When he gives up on her, and cannot get what he wants, he ends up marrying her. This is an indication that there might be interest between Pamela and this man. However, she has not expressed that feeling in her letters. While she expresses her content and satisfaction of serving in this house, she might also have interest in receiving a better status. Having a higher rank certainly was not her main goal, but she has the interest in changing her status.

So many things are missing or unknown in these letters. When one talks about oneself, it is hard to express the true feelings or even face one’s own. The letters are sometimes hard to grasp because we do not always understand ourselves or our feelings. When denying our feelings or thoughts, we do not write about them. What we write is what we feel comfortable writing or expressing about. And, we are certainly welling to reveal it to our readers.

Pamela seems to have a hidden agenda. She sets her goals to gain a better status. The strategy was finding the man who has some wealth or better status. This way no more men will harass her, and no more working in the house as a servant. She did not wish to become a slave. Had she submitted herself to the man she loves, -if she did-, she would have been enslaved by love. Once she protected her honor, it was hard to own her body without marriage.

There are many layers reading any novel. Presenting the story in letters makes them harder to understand or know the full story of the characters.

Reading Roxana

It is more interesting to imagine a man reading Roxana than a woman. Daniel Defoe has placed Roxana in many misfortunes that transformed her into a ‘Whore’, a ‘Servant’ or a ‘greedy’ woman. Most occasions were of a manmade. This novel is threatening or warning fathers, brothers, husbands and even friends.

When she was fifteen, Roxana’s father married her to an ‘Eminent Brewer’ (page 7). It was not clear if that was her desire. However, after marriage, she was clearly not pleased ‘with this Thing call’d a Husband,” (7). This marriage was supposed to be a lifetime, but he left her after eight years.

When her father died, Roxana was 21 (page 6), he left her 5000 Livres in her brothers hand (9). She knew she was living with a fool, but had hopes that her father would protect her when she needed. After his death, she realized that her brother was not less foolish than her husband. “who running on too rashly in his Adventures, as a Merchant, fail’d, and lost not only what he had, but what he had for me too” (9).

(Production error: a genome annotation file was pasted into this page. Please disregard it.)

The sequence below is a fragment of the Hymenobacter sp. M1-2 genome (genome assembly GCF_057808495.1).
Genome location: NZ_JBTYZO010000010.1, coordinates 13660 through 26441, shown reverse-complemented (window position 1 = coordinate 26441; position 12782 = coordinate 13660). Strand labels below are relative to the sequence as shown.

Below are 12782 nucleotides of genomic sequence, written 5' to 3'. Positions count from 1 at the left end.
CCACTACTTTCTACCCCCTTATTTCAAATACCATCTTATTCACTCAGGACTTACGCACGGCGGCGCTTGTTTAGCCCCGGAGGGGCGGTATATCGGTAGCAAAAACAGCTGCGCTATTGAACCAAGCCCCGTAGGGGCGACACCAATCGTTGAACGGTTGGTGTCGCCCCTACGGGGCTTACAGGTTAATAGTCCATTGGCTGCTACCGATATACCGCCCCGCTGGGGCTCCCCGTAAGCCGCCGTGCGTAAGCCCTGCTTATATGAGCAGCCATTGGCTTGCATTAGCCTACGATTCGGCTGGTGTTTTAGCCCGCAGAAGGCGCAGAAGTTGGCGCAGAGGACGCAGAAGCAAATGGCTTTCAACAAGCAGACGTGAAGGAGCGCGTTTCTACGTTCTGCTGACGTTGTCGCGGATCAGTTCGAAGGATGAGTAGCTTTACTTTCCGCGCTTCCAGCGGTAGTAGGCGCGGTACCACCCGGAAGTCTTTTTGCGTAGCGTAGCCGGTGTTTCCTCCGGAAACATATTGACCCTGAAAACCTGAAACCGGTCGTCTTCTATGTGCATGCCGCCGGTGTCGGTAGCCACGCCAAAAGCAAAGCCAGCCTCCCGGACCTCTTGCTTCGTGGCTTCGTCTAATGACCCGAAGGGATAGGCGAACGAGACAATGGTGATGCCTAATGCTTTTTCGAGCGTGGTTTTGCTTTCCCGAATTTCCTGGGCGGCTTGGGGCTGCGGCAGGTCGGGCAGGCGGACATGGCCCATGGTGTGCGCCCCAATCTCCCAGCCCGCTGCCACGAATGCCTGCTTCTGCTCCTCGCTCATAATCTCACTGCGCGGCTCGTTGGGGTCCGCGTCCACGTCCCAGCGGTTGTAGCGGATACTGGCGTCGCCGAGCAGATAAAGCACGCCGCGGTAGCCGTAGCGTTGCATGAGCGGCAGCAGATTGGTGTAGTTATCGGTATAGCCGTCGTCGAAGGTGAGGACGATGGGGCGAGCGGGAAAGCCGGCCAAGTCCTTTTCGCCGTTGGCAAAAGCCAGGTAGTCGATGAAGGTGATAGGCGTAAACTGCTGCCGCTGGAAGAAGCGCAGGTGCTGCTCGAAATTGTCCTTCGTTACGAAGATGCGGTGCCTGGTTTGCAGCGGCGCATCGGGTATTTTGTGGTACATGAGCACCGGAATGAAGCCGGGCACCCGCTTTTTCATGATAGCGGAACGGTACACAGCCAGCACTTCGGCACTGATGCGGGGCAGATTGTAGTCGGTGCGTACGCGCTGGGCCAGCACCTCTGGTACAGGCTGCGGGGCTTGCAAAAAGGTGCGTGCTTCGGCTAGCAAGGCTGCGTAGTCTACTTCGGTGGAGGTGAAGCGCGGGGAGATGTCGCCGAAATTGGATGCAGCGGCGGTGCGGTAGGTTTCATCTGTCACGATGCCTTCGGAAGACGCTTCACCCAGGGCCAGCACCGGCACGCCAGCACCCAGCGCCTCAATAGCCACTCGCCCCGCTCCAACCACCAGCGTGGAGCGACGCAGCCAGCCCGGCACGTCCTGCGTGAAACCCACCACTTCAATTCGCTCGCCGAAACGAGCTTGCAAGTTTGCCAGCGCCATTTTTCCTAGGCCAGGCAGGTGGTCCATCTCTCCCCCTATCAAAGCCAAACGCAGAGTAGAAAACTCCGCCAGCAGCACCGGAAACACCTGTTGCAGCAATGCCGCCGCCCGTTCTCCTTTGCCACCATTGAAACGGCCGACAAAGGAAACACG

Imagine how a father would perceive this novel? Women and their money should be guarded, at that time. Was Defoe trying to rethink inheritance? He focused on the consequences that daughters faced had they been left without bread. When Roxana’s husband left her and the kids, because he could not face poverty, she faced the damaging consequences of his departure by herself.

Some readers might see Roxana a ‘Whore’, but few will understand the circumstances that led her to use her body for money.

What could poverty do to a woman with kids? But what was more interesting was that Defoe wanted the readers to look at poverty as a man’s cause.

“My Landlord had been very kind indeed” (25), but his kindness was not for free. Had the landlord given Roxana or Amy a small job, she would not have started a range of relationships. She depended on one man after another. Roxana was about twenty-five, she could have learned tailoring, cooking, or any job at home. Her landlord could have helped her to rise without using her. Once he used her, her emotions died, and money became her goal. She favored money over honor.

Defoe wanted men to look at what values they would like to see in women. These values must be put in men first; then, handed to women. If her husband left the kids, why blame the mother for leaving her kids? If Roxana became a whore, what about the landlord? What should we call him?

The Prince repented and secluded himself after the Princess’s death (109). How do readers see the Prince? Although Roxana’s husband was a fool, he was faithful. While other men she had were cheaters, but not fool?